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After Hajmola's success, Dabur forays into mints

Last updated on: May 16, 2011 17:26 IST

After Hajmola's success, Dabur forays into mints

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Preeti Khicha in Mumbai

Dabur is piggybacking on the equity of its digestive brand Hajmola to enter a new segment in confectionery - mints.

Hajmola Mint Masti will enclose the Hajmola tablet as a filling in a mint shell. The product innovation, says Dabur, will help break the clutter in a segment where product differentiation is close to zero.

The digestive proposition of Hajmola has helped the brand create a niche for itself in the Rs 3,000-crore confectionery  market.

The Rs 500-crore (Rs 5-billion) mint market, however, will not be as easy to crack. While margins in this impulse-driven segment are low, the market is fragmented.

The segment is led by Perfetti van Melle, ITC Foods and Cadbury which have deep pockets and have been at it for years now.

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After Hajmola's success, Dabur forays into mints

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In mints, Perfetti van Melle, which has 20 per cent overall share in confectionery, is the leader with its Chlor-mint brand.

The rest of the market is owned by brands like ITC's Candyman and Mint-o Fresh, Parle Product's Clovemint, Nestle's Polo and Cadbury's Halls.

Mint is also an alternative plank used by tobacco companies which are not allowed to advertise on conventional media. Godfrey Philip, for instance, launched the Fundamint brand some years ago to do the job.

The clutter does not rattle Dabur. "The mint market is growing much faster than the overall confectionery  market and our product proposition is unique," says Rajeev John, deputy general manager (marketing), Dabur India. Religare Capital Markets executive vice-president (institutional equities).

Varun Lohchab says the growth of the estimated Rs 100-crore (Rs 1-billion) Hajmola brand has been patchy at 10-12 per cent compared to the overall growth rate of the company at 15 per cent.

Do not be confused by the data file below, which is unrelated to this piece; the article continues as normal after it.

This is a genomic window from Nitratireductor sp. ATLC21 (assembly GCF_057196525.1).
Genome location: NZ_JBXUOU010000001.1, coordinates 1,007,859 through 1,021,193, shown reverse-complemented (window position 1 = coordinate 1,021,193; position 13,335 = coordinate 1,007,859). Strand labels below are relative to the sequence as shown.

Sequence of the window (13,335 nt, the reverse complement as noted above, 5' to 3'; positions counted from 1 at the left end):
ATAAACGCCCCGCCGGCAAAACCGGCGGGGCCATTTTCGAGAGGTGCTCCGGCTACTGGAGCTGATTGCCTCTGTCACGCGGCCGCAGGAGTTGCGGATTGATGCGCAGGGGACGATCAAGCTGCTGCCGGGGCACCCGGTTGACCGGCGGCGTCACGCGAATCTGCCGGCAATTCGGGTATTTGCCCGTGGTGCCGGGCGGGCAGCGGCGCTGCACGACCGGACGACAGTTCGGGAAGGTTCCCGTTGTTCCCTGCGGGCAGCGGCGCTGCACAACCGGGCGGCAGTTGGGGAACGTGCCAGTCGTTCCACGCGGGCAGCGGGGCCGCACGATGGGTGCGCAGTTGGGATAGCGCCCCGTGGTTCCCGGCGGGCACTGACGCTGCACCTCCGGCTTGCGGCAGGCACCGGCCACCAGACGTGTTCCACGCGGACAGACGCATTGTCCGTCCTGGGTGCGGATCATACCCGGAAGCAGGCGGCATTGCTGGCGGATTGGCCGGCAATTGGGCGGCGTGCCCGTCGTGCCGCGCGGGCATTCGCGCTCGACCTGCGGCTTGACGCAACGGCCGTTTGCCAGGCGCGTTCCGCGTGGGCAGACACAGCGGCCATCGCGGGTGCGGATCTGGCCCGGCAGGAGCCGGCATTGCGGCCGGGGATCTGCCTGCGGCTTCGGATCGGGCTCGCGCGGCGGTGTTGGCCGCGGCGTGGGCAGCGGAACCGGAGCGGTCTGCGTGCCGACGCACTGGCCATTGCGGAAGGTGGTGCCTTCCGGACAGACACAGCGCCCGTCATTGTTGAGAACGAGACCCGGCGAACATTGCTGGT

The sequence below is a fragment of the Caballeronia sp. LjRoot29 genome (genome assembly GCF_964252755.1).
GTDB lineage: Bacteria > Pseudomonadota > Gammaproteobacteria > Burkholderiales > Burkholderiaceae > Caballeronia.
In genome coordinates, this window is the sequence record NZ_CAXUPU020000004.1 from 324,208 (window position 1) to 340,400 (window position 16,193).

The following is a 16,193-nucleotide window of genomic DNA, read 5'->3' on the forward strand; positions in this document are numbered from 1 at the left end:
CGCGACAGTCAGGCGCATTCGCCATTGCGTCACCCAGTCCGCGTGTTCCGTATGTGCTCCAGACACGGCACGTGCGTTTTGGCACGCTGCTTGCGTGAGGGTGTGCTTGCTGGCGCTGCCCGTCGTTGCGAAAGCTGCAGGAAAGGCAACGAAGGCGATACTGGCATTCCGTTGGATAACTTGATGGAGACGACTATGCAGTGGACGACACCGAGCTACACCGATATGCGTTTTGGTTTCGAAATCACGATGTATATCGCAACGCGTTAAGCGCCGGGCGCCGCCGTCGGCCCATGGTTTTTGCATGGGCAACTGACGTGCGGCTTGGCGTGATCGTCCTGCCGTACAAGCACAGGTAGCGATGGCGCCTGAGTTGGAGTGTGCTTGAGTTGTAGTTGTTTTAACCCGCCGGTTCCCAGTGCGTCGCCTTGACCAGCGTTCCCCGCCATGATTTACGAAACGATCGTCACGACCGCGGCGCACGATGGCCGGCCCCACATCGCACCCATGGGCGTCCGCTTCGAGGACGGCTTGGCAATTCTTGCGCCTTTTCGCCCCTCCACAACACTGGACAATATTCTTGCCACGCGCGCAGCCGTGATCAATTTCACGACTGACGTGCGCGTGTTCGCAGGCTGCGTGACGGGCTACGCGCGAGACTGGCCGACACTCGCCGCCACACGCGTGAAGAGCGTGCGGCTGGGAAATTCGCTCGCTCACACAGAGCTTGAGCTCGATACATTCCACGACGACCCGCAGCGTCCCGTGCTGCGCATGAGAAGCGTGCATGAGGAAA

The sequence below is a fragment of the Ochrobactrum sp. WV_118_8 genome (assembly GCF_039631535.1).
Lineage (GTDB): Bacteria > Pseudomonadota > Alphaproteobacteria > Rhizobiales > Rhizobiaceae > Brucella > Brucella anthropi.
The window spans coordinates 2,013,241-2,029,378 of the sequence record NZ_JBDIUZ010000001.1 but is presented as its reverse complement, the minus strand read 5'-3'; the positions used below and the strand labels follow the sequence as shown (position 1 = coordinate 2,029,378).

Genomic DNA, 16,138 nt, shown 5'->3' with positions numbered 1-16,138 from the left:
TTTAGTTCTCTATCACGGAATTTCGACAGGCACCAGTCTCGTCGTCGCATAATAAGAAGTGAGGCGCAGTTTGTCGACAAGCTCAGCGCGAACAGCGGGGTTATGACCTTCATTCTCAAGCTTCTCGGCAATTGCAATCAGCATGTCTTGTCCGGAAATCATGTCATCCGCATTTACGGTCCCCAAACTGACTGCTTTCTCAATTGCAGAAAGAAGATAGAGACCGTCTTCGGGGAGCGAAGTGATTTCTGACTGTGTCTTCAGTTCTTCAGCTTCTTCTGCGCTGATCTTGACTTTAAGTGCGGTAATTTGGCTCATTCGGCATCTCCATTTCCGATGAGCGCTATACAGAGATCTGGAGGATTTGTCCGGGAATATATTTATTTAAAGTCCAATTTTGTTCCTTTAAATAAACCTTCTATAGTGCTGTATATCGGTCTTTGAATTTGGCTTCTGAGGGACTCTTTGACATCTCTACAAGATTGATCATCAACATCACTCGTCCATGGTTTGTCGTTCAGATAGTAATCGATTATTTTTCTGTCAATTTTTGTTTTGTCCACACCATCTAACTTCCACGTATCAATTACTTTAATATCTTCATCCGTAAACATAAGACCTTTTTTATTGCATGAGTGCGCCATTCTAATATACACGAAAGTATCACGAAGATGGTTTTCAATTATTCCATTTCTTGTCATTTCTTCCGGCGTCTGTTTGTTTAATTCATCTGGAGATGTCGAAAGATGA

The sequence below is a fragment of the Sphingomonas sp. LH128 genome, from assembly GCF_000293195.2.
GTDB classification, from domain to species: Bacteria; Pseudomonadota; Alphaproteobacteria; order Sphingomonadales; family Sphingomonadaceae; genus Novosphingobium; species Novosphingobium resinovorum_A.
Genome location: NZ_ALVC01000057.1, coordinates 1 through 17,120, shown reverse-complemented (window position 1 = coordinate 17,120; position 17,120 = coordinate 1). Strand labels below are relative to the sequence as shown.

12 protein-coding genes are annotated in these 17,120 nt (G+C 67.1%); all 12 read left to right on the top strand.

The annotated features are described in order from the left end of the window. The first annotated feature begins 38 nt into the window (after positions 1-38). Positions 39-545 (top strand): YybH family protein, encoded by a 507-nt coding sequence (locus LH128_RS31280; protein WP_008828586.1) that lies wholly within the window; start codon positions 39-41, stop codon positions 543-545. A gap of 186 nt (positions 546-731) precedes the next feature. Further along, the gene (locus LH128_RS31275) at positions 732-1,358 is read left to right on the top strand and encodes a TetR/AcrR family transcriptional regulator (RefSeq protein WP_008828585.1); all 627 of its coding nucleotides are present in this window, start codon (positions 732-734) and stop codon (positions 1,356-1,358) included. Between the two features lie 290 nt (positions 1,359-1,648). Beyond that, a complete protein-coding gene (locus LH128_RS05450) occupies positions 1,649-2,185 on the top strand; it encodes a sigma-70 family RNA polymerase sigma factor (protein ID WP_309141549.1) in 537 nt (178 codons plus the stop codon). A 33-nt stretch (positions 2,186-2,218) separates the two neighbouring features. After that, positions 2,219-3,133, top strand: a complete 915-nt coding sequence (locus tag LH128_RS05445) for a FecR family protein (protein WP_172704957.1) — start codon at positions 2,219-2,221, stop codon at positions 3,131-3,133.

The search for new avenues of growth, therefore, is not surprising.

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After Hajmola's success, Dabur forays into mints

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For the record, Hajmola digestive tablets account for 60 per cent of Hajmola sales, while 40 per cent is captured by Hajmola candy. In the candy segment, the imli (tamarind) variant has cornered 75 per cent sales, while aam (mango) has 25 per cent of the slice.

Can Hajmola pull off a successful foray into mint? Some analysts are positive. Kotak Institutional Equities analyst (consumer) Manoj Menon feels extending the brand into mint will help tap a new segment of consumers who typically consume mint after a smoke or a meal. For their part, the imli and  aam variants have kids in their crosshairs.

"Dabur can leverage its extensive distribution network for the new product," says Menon. With the launch, Dabur will also increase presence in the 'paan (betel nut) plus' outlets where mints typically do well.

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After Hajmola's success, Dabur forays into mints

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This is not to say there is no attendant risk. For one, consumers have to get used to this 'fusion' taste. Lohchab of Religare also thinks it might be a challenge to extend the therapeutic proposition of the Hajmola brand into a category like mint.

Dabur is ready with a game plan. A television commercial is in the pipeline which will prop up Hajmola Mint Masti as a mint with the benefit of digestion.

The brand will also conduct activations at colleges and offices to woo the young adult male, the core target audience.

Dabur is contemplating stretching the 'digestive core' idea to other categories such as chewing gum and even jelly!

 



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